The Digital Wallet concept began in 1996 with wallets that required simultaneous adoption by merchants and consumers. In theory, consumers would have the opportunity to purchase merchandise and information via credit card or anonymous digital cash.

Wallets required the consumer to download and install software. This procedure was difficult and time consuming. Most web stores did not accept digital wallets, only allowing consumers to key in credit card numbers and transmit them across a secure connection. This first round of wallets failed due to their difficulty of use; quickly the critics presumed the digital wallet idea dead.

The second coming of Digital Wallets beginning in 1998 did not create an onslaught of use. IBM, Cybercash, Microsoft, and Trintech all announced wallets that worked with SET or without. Security was the key differentiation of this breed of wallets, instead of a complicated proposition for anonymous bit-based cash.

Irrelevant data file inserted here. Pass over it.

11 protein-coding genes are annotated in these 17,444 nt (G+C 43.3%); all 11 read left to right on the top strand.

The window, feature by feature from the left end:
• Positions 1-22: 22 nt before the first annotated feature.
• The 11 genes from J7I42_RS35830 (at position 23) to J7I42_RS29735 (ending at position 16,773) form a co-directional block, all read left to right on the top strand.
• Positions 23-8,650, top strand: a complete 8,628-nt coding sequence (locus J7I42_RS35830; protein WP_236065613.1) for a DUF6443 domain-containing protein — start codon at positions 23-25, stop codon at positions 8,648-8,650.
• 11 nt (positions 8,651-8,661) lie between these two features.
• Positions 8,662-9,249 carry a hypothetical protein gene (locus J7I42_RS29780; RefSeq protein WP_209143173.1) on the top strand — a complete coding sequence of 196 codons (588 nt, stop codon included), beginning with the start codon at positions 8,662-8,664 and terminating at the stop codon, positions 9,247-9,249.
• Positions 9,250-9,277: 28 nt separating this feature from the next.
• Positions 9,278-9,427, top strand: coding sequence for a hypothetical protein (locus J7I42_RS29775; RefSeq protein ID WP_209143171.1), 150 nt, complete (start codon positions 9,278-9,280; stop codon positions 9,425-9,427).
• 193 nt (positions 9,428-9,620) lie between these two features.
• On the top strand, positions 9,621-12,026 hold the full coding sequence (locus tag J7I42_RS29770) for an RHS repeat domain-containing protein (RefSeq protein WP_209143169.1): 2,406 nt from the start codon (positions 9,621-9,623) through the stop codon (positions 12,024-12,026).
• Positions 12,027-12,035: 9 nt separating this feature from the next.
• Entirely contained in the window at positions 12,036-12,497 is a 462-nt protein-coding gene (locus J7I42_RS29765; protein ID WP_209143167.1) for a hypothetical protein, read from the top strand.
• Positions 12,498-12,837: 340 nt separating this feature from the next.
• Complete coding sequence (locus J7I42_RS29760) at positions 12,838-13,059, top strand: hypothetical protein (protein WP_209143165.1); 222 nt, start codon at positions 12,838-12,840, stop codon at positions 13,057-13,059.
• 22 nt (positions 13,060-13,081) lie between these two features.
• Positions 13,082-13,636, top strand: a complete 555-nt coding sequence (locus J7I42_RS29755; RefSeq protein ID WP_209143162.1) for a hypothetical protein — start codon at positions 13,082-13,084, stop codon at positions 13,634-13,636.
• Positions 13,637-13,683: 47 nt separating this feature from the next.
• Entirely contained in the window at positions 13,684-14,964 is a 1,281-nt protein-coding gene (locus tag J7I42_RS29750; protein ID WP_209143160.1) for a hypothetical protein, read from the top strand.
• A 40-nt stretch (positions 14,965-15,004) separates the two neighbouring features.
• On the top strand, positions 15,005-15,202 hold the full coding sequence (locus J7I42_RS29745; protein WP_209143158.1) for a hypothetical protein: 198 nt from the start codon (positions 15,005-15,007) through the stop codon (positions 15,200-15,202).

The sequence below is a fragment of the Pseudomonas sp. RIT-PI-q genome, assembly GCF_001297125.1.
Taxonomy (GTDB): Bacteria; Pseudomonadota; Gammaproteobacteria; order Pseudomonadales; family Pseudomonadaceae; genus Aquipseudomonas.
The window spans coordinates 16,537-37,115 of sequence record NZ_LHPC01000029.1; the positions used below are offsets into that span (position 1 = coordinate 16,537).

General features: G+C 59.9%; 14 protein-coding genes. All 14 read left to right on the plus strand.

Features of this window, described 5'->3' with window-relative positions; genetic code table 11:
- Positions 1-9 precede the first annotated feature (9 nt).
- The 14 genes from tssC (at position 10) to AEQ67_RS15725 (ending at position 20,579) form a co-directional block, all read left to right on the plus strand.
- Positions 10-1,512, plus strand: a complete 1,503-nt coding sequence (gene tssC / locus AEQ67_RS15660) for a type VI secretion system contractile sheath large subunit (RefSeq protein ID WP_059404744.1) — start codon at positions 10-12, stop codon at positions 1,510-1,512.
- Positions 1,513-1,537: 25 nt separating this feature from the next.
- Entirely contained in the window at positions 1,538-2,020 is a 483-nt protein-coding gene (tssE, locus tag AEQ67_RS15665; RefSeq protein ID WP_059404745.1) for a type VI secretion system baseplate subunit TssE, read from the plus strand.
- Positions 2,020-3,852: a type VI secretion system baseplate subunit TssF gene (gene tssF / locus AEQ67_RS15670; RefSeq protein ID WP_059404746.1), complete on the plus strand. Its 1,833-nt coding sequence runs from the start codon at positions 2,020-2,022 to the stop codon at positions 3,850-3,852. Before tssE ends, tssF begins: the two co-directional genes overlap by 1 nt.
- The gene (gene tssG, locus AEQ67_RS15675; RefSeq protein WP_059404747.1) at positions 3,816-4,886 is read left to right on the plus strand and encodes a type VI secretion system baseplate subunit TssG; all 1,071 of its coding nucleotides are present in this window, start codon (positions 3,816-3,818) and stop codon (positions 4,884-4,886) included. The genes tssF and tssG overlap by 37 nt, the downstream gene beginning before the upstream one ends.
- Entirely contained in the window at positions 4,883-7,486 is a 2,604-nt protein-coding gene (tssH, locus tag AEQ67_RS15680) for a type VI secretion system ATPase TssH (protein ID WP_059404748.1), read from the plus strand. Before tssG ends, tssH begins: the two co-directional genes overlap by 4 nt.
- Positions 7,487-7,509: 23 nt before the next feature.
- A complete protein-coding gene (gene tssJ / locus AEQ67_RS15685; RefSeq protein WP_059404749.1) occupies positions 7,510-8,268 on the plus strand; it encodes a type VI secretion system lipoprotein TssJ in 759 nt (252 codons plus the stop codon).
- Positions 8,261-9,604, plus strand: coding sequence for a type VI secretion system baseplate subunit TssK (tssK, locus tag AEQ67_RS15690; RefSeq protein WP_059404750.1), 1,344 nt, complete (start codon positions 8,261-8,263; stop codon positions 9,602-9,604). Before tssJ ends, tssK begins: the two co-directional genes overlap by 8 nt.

Until recently, digital wallets failed due to painstaking download times. Retailers could not convince users to engage in the process of installing and configuring the wallets. The wallets also had no marketing muscle behind them. Now Digital Wallets, such as Microsoft’s Passport and CyberCash have server based portable system and appear to getting ready for mainstream.



1996 - Client-side, downloadable Digital Wallets enter the market

1998 - Wallets differentiated by security

1999 - Server-side wallets push for larger consumer leverage

2000 and beyond….

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